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And by the way, we're not also covering going forward. We add $700B to the national debt, that's the equivalent of a one-time 55% income tax increase. That means there won't be money to fix the infrastructure which helps keep the economy running. There won't be money for senior citizens, to take care of the soldiers coming back from the war who survived because of modern medicine, and are going to be extraordinarily expensive to care for the rest of their lives.

GG: Right. Obviously, the way in which this public debate has been conducted is exactly the way that prior public debates have been conducted, including the ones about which you warned, such as the run-up to the Iraq War, the PATRIOT ACT, and all the other pieces of legislation that have drastically expanded government surveillance power. Which is to say, you begin with the unchallengeable premise that something extremely dangerous is threatening all of our interests, and you put the public in enough of a panic that these questions get shunted to the side. And once that core premise get implemented as unchallengeable conventional wisdom - and it has - it becomes very difficult to have any debate. Now, let me ask you...

DJ: It's exactly right. Just as we know, and there's lots of research that the market often adopts a herd mentality that's irrational. The news media, this great beast of the news media I've spent 40 years of my life in - it also has a herd mentality. And once there's the accepted narrative, even if it's completely false, everybody drops into this. And that's why at the beginning I tried to stimulate some discussion about, Stop. Stop folks. Think. Don't lose your head.

GG: Right. Let me ask you about that core premise. One of the questions that you posed early on, which is clearly the key question, is, and this is how you phrased it, "Are credit markets really about to seize up?" Now, I've read lots of economists who have been quite critical of the bail-out plan, and false premises, and everybody seems to agree that there is distress in the credit markets - I don't think anybody questions that. But there's a big leap required to acknowledge that to going and saying, there's going to be this massive contraction that going to cause a world-wide economic melt-down, and a return to the Great Depression. You've done some reporting on that issue about how severe the problems in the credit market are.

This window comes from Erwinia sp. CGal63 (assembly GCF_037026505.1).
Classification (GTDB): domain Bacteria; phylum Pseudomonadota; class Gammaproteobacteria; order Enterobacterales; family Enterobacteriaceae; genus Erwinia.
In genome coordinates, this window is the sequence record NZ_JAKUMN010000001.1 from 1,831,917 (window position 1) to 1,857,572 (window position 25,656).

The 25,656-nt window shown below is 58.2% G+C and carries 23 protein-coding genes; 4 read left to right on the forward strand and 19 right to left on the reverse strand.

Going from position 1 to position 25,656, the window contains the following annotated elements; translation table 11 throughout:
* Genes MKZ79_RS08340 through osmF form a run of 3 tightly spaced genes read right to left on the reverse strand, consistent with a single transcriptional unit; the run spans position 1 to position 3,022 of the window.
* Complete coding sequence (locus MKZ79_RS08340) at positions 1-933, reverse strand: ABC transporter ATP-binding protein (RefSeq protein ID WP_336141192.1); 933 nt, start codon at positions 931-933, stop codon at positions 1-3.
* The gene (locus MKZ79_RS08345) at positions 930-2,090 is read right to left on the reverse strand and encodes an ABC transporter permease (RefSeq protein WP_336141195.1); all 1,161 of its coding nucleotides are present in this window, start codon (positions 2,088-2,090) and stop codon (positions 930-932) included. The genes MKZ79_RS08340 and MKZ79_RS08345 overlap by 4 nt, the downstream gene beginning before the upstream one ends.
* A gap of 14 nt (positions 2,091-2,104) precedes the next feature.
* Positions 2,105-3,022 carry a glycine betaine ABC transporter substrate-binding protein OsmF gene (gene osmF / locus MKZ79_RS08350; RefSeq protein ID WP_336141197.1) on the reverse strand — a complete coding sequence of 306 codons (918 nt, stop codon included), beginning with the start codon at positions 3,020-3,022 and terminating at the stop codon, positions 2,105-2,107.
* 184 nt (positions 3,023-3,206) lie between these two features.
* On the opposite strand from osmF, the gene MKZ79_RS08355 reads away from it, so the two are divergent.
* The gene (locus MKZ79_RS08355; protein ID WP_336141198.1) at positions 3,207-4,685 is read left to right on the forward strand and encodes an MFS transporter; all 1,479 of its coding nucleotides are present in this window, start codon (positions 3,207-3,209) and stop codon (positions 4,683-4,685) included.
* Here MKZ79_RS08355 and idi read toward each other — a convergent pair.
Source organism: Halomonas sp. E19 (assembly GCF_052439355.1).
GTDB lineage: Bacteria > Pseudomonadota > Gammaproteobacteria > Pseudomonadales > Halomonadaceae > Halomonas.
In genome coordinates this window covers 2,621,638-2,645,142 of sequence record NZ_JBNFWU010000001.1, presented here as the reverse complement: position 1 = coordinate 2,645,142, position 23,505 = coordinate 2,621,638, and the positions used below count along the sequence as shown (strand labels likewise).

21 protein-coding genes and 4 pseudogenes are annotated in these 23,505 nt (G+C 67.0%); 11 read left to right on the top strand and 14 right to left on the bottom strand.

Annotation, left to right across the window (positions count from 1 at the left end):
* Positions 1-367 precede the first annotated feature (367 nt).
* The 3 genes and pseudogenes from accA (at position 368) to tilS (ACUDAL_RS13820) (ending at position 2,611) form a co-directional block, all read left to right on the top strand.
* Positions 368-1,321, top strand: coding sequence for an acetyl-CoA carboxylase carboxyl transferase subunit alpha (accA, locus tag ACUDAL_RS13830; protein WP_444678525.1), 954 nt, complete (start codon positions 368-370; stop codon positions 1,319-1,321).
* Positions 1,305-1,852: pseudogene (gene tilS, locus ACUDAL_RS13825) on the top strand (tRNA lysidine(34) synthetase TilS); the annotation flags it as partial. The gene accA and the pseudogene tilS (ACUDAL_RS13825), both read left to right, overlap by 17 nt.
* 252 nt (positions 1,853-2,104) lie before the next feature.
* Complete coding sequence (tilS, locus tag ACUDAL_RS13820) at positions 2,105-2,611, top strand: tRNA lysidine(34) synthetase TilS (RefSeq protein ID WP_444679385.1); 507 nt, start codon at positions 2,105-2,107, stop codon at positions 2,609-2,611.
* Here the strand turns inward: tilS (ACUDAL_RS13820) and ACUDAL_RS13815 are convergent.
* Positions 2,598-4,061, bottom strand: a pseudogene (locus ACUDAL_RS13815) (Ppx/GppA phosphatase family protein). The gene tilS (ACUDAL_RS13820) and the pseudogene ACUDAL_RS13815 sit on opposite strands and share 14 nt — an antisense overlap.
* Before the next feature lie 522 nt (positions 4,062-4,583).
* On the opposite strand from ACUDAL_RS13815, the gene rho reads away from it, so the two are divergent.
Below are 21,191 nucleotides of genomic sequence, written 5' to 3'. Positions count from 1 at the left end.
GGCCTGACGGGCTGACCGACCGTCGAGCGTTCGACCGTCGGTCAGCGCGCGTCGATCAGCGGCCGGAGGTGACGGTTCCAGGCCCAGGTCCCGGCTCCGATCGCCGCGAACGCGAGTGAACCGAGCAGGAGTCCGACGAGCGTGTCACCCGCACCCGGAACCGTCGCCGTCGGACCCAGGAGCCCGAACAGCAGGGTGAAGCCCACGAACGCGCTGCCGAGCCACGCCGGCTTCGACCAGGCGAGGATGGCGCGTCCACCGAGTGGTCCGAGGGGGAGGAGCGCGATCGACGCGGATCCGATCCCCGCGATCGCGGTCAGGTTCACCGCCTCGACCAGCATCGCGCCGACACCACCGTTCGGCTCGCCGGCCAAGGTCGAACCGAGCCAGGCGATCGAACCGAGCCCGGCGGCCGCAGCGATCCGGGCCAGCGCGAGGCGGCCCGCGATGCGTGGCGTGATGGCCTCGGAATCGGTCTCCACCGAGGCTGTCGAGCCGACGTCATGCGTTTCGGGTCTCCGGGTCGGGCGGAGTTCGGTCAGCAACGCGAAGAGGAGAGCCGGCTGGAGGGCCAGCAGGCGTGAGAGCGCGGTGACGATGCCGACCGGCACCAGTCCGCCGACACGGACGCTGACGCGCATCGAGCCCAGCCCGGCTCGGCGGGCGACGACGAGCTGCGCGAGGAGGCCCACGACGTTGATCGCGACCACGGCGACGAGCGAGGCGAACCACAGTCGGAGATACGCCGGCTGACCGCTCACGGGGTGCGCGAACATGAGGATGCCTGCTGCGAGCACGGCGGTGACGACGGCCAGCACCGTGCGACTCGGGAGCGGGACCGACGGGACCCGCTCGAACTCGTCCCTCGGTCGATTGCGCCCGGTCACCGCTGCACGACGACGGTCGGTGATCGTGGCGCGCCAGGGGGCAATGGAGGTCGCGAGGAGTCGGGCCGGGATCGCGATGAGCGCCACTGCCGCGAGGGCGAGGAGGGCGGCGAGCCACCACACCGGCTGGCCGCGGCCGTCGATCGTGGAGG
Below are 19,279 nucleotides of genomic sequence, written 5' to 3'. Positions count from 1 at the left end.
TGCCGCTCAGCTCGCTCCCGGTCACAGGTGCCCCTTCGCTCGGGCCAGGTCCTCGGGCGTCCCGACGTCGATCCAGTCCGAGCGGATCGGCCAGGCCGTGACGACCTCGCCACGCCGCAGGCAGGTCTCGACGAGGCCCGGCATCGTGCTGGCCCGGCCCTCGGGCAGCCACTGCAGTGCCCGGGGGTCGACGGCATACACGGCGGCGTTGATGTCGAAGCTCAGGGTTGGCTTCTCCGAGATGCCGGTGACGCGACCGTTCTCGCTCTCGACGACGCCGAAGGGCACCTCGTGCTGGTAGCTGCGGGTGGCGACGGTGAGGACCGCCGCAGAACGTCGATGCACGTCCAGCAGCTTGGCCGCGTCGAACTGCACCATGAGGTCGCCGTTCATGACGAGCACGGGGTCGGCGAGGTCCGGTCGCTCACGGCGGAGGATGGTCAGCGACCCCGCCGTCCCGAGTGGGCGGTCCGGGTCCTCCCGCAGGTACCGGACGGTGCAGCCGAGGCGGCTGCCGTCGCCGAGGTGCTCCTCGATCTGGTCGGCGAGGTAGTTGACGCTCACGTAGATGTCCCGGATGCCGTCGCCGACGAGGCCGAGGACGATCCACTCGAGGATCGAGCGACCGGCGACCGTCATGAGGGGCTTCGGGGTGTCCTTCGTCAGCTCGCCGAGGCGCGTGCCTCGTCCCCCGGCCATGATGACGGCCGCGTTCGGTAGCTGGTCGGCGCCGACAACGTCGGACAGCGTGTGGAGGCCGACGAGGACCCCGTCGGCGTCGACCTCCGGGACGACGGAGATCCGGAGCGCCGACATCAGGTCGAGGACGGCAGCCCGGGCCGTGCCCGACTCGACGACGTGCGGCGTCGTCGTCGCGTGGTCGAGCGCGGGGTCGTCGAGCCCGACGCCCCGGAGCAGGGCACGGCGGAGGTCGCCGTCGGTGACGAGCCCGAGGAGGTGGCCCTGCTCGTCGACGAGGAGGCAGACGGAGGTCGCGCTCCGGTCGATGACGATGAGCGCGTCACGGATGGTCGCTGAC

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What are your views on that issue at the moment? Is the government claim about that exaggerated? Do we have time to craft alternative solutions, or is it as immediate and dire as the warnings suggest?

DJ: Let me deal with some pieces. First of all, there are other things the government can do to make sure that credit keeps flowing. We just have the government essentially guarantee all money market funds. Or we could rapidly expand other guarantees of banking. There are a number of steps the government can take and they haven't been taken. There will be a contraction in credit no matter what we do. Wall St. has assets that must deflate - there is no escaping that, and the pain is going to cost. And borrowing more money to pay off badly borrowed money, is a bizarre policy.

Secondly, there's a new study out by two economists with the International Monetary Fund. IMF policy. They published a study, in which they study 42 banking crises around the world over the last 37 years. And they concluded essentially this: bail-outs don't usually work; they often make things worse; and they are fundamentally a transfer of wealth from everybody to bankers and their customers. So, Congress should be saying, is there something else we can do in the short run to sort of patch this over and keep going forward? They're not asking that question. They're not even discussing that question.